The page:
Over the decades, Smith has recorded so many songs in which she speaks or declaims or howls her words, it's always something of a surprise, to me at least, when she sounds as polished she does as on this piece of modified, modern doo-wop called "This Is the Girl."

(SOUNDBITE OF SONG, "THIS IS THE GIRL")

SMITH: (Singing) This is the girl for whom all tears fall. This is the girl who was having a ball. Just a dark smear masking the eyes, spirited away, hurried in size. This is the girl who crossed the line. This is the song of the smothering fine. Twisted as laurel to crown her head, laid as a wreath on her bed. This is the girl.

TUCKER: That song, "This Is the Girl" is one that Smith says she wrote for Amy Winehouse, soon after the latter's death. This is the girl who crossed the line, Smith croons, blithely avoiding undue melodrama or feigned closeness. Smith has been known to go off on flights of fancy, and lord knows she can be long-winded, but there's an admirable flintiness about her that nearly always, as in that song, saves her from sentimentality.

She recognizes, in Winehouse, a fellow artist - pays her respects and moves on. Moves on to the glorious combination of whimsy and vehemence that she cultivates. The title song, "Banga," with its opening drums thumped by no less than Johnny Depp, achieves a trippy poetic state. And if you think I'm being disrespectful to Smith's process, let me add that she herself has said that "Banga" is, quote, "an absurd kind of song that means nothing except that we're all together."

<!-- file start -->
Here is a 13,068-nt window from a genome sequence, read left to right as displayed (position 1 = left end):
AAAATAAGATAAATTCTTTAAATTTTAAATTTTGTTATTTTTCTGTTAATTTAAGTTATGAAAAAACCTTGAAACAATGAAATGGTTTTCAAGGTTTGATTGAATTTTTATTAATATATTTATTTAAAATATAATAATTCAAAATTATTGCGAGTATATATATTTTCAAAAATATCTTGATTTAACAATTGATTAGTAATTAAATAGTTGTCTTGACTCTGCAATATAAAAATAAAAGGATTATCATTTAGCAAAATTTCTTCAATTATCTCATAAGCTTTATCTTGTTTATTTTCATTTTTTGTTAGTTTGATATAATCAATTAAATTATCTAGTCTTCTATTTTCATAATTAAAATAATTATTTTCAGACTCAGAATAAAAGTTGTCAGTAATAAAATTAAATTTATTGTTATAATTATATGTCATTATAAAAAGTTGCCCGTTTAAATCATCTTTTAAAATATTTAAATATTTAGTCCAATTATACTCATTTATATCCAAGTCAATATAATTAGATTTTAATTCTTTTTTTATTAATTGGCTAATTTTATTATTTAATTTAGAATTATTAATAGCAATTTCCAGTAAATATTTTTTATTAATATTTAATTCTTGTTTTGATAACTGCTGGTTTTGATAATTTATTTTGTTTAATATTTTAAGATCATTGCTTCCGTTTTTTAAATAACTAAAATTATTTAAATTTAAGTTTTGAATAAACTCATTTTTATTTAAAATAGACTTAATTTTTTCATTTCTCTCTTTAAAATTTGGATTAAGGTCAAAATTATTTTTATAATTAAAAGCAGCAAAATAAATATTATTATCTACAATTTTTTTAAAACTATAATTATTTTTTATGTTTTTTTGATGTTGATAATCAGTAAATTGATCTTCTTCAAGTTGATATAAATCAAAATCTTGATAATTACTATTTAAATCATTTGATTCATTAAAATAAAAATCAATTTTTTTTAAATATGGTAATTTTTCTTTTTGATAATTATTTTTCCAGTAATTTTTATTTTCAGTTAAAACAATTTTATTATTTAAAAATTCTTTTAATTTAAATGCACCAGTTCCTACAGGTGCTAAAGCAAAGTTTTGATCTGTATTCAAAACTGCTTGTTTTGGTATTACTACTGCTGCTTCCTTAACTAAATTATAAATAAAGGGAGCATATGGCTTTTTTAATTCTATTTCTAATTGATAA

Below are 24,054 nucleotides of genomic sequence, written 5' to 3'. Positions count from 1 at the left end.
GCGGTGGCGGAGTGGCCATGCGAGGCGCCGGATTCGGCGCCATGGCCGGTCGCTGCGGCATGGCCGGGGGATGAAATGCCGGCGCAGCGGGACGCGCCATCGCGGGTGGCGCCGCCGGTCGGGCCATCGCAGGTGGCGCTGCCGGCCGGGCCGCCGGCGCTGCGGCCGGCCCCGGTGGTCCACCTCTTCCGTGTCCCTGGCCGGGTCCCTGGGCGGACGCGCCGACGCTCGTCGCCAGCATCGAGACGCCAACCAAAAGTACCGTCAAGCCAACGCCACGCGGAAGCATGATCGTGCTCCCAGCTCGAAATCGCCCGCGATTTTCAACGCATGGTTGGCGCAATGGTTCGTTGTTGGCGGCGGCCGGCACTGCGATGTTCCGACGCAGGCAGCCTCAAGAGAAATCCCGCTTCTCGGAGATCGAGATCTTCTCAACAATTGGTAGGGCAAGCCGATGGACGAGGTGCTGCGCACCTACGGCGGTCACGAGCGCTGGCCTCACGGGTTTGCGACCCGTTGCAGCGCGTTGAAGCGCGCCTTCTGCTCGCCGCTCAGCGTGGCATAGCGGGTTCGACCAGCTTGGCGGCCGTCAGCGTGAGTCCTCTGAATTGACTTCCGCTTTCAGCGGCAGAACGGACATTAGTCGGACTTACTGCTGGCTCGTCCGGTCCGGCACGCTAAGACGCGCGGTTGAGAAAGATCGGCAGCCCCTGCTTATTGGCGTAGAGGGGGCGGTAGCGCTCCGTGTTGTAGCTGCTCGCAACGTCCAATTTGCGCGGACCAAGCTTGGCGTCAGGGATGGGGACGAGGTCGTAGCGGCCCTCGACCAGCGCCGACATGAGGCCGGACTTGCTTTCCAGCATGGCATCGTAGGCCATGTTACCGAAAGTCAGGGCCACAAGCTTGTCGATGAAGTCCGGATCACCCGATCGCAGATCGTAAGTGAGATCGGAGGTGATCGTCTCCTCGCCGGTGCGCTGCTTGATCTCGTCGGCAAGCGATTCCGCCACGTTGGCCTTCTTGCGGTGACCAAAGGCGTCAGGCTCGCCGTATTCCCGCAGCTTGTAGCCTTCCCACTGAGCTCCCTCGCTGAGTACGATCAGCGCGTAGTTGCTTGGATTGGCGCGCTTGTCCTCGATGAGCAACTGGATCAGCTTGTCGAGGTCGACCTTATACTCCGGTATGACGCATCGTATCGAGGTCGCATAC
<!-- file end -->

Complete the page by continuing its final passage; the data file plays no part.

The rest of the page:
(SOUNDBITE OF SONG, "BANGA")

SMITH: (Singing) Loyalty rests in the heart of a dog that sail all your eggs on the back of a frog. You can lick it twice but it won't lick you. And salivating salvation's gone too long. So. Loyalty rests and we don't know why and the paw is pressed against the nerves of the sky. You can leave him behind but he won't leave you and the road to heaven is true, true blue.

(Singing) So banga. So. So banga. So. Loyalty lives and we don't know why...

TUCKER: Smith's right-hand man since she started making music is the guitarist, writer and cultural historian Lenny Kaye. Patti and Lenny have collaborated on this album's designated doozy, the sort of Patti Smith music that separates the true believers from the dilettantes.

"Constantine's Dream" is a 10-minutes-plus composition inspired by a 15th-century painting by Pierro della Francesca, "The Legend of the True Cross." It's a swirling mixture of Smith's prose-poem lyricism and Lenny Kaye's swooping, diving guitar figures.

(SOUNDBITE OF SONG, "CONSTANTINE'S DREAM")

SMITH: (Singing) In a rat's soul I dreamed a dream of St. Francis who kneeled and prayed for the birds and the beasts and all humankind.

TUCKER: I've noticed that once a pop musician turns older than 60 - Smith is 65 - the by-now-idiotic, almost-meaningless word icon is attached to the musician in reviews like a leech - a leech that sucks out the complexity of the artist, if she or he is an interesting one, and replaces it with banal compliments.

Thus, this marvelously uneven, frequently transporting new album "Banga" has been greeted with not a few reviews padded out with meaningless phrases describing Smith as a shaman and a punk-rock goddess. This is lazy and condescending - things Patti Smith never is. Just listen to this new music.

GROSS: Ken Tucker is editor-at-large at Entertainment Weekly. He reviewed Patti Smith's new album "Banga." Transcript provided by NPR, Copyright NPR.